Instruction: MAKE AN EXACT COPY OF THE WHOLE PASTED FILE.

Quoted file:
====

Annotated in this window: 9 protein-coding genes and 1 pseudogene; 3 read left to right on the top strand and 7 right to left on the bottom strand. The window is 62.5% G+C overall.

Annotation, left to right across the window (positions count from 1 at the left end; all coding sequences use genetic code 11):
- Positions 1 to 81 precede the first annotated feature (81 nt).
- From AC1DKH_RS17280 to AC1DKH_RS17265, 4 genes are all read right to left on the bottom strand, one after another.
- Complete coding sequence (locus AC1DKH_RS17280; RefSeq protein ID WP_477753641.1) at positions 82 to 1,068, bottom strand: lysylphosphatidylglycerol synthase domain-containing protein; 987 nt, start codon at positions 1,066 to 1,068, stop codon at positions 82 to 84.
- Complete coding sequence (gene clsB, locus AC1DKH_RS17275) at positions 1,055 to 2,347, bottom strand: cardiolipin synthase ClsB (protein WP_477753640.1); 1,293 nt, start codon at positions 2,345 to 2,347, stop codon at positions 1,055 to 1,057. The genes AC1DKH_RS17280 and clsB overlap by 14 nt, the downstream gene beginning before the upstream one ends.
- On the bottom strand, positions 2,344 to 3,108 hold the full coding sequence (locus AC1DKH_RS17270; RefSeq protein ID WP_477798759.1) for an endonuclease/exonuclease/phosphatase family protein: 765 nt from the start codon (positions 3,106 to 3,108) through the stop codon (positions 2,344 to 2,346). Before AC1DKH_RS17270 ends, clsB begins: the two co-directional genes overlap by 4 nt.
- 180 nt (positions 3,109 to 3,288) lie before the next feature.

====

Annotated in this window: 9 protein-coding genes and 1 pseudogene; 3 read left to right on the top strand and 7 right to left on the bottom strand. The window is 62.5% G+C overall.

Annotation, left to right across the window (positions count from 1 at the left end; all coding sequences use genetic code 11):
- Positions 1 to 81 precede the first annotated feature (81 nt).
- From AC1DKH_RS17280 to AC1DKH_RS17265, 4 genes are all read right to left on the bottom strand, one after another.
- Complete coding sequence (locus AC1DKH_RS17280; RefSeq protein ID WP_477753641.1) at positions 82 to 1,068, bottom strand: lysylphosphatidylglycerol synthase domain-containing protein; 987 nt, start codon at positions 1,066 to 1,068, stop codon at positions 82 to 84.
- Complete coding sequence (gene clsB, locus AC1DKH_RS17275) at positions 1,055 to 2,347, bottom strand: cardiolipin synthase ClsB (protein WP_477753640.1); 1,293 nt, start codon at positions 2,345 to 2,347, stop codon at positions 1,055 to 1,057. The genes AC1DKH_RS17280 and clsB overlap by 14 nt, the downstream gene beginning before the upstream one ends.
- On the bottom strand, positions 2,344 to 3,108 hold the full coding sequence (locus AC1DKH_RS17270; RefSeq protein ID WP_477798759.1) for an endonuclease/exonuclease/phosphatase family protein: 765 nt from the start codon (positions 3,106 to 3,108) through the stop codon (positions 2,344 to 2,346). Before AC1DKH_RS17270 ends, clsB begins: the two co-directional genes overlap by 4 nt.
- 180 nt (positions 3,109 to 3,288) lie before the next feature.